Thursday, 5 January 2017

It's time to schedule a mid-life crisis...

I was driving through my beautiful town this morning. The sun was shining. The sky was blue. The river glimmering with hope and joy. Unicorns were frolicking on the grassy embankment... Yeah, you get the picture.

In case you were wondering, this is the national animal of Scotland!

Anyway, I was mid-drive when I realized I've been in the same town for the past 13 years. That's longer than I've lived anywhere since I left home at 16. That realization made me pull over and park the car. Staring at the unicorns (who, by the way, don't actually fart rainbows) I came to a second stark realization - my life has become staid. I'm languishing in the humdrum repetitiveness of everyday life. I no longer suffer from wanderlust. I no longer plot new schemes to shake up my life. I am middle aged!

Yeah. It was a shock to me too.

Looking back, I'm not sure when my life became all about what to make for dinner instead of which country I planned to spend my summer in. I think it happened one October in my thirties when there was nothing on TV except for some generic cooking show. I should never have watched that show. I should have grabbed my husband and hit the town for a night of wild living. Instead, I found myself wondering if I too could make bread by hand. It's been a long, slow decline into middle age ever since then.

Don't watch cooking shows. It's how they steal your youth!

As I sat by the river, I took stock of my life and found it wanting. Being me, I pulled out my laptop and made a comparison chart to show the stark evidence of my slow decline into middle age.

Here it is:

Early Twenties
Middle Age
A good night was spent out on the town with friends
A good night is silent time with a book
Days were counted off in terms of how long until my next adventure or the next thing I wanted to experience.
I have no idea what day it is – they tend to blend into one long loop of making school lunches, planning dinner and ferrying kids to fun events. (Fun for them!)
Fashion was fun, shopping a blast, dressing up an entertainment in itself
I’m pretty sure I’ve been wearing the same jeans and black t-shirt for the past fifteen years…
Getting ready to face the day was a joy. It involved listening to my favourite music while painting my face and doing my hair
Most days I’m lucky if I remember to brush my teeth before I need to rush the kids out the door…
Sleep was for old age – I had too much I wanted to do!
I wish I got more sleep!!! Sometimes, I schedule events that don’t exist, just so I can have a sly afternoon nap.
I’d throw some stuff in a bag and jump a plane to somewhere I’d never been before, just for fun.
The thought of spending any time on a plane with my two kids makes me want to burrow into the ground and never come out.
New experiences were a must – the wilder the better.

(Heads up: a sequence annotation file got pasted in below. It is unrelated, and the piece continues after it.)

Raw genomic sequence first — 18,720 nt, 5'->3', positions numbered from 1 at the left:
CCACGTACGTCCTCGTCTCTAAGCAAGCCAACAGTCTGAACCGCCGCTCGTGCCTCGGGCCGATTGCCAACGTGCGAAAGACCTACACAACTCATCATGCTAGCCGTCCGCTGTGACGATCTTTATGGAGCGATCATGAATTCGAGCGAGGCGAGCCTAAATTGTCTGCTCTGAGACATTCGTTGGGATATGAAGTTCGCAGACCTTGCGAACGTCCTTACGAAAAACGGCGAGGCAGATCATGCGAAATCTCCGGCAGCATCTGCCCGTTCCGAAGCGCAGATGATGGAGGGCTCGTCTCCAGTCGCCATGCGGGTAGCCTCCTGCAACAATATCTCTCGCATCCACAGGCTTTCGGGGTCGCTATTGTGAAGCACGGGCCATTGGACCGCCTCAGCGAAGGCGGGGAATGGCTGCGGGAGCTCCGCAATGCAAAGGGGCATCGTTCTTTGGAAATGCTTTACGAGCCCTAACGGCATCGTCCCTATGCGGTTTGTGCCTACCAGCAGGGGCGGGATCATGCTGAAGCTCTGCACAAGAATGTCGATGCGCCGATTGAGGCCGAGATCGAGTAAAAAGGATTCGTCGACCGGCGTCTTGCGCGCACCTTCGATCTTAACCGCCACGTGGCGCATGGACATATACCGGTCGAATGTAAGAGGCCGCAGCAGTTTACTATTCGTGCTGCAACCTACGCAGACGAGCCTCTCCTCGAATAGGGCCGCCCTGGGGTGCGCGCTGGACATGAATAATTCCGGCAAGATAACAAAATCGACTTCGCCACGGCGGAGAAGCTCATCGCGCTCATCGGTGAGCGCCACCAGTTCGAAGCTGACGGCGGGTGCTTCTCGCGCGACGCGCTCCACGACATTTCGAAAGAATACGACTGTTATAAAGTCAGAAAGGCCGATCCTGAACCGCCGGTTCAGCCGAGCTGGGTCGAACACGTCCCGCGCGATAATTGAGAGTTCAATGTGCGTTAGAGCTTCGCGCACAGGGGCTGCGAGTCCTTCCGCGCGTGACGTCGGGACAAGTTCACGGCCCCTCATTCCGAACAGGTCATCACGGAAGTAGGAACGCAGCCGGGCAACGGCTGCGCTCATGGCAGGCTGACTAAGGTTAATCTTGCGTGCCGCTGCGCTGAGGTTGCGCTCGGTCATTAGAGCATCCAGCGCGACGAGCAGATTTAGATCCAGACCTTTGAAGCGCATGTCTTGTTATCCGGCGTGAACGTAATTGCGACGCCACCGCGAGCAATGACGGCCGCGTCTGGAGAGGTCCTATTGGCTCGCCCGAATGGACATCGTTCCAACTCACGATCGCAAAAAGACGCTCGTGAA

I can still do this – but in small doses…maybe once a year…with lots of planning…Who am I kidding? If I haven’t been there before and it doesn’t have a five star hotel, I’d rather stay home.

After staring at my chart for half an hour, I came to a conclusion. I really only had one thing going for me - there was still time to have a mid-life crisis.

So, I've decided to schedule one. I'm thinking this July/August would be a good time. There's nothing to do during winter in my corner of New Zealand anyway. But a good crisis isn't effective unless you know what you're going to do during it. To prepare I Googled the signs of a mid-life crisis, chose the ones I liked best and made a list. Here it is:

  • I'm going to start wearing jeggings. I'm not sure what they are, but they sound like something a middle aged woman should avoid, so they're perfect for my crisis.
  • I'm going to dye my hair an unnatural color. Blue maybe.
  • Apparently a good mid-life crisis isn't complete unless you take up an extreme sport. I've decided to take up "blindfold darts", because that's about all my current level of fitness can handle.
Blindfolded darts. It's really a thing!
  • I'm going to look for job opportunities for my husband in Bolivia. Then, if I can talk him into one of them, I'll move the family there for a year or so - just long enough to remind me that I'm still young and carefree, but not so long that I'll really begin to miss my house and animals.
  • I'm going to learn to play the piano. Then I'm going to sing in a jazz club. (I should probably add singing lessons to the list too.)
  • I'm going to go to some concerts. Something by someone young, hip and trendy whom I've never heard of and will probably hate. I'll then buy the t-shirt and wear it to school when I pick up the kids.
  • I'm going to Google current slang because I'm pretty sure people don't say "hip and trendy" anymore.
  • I'm buying an expensive, all-singing/all-dancing phone (that I probably won't be able to work) and using it to take at least twenty selfies a day (the Karsdashian average) that I'll post on Instagram. 
  • I'm going to join Greenpeace and protest something. Anything. I don't really care what.

That's it. My plan for a mid-life crisis. Once I've dealt with this one, I'll schedule the one you have when you hit 60. I hear all you need to do for that one is buy a camper van. That sounds a whole lot less complicated.


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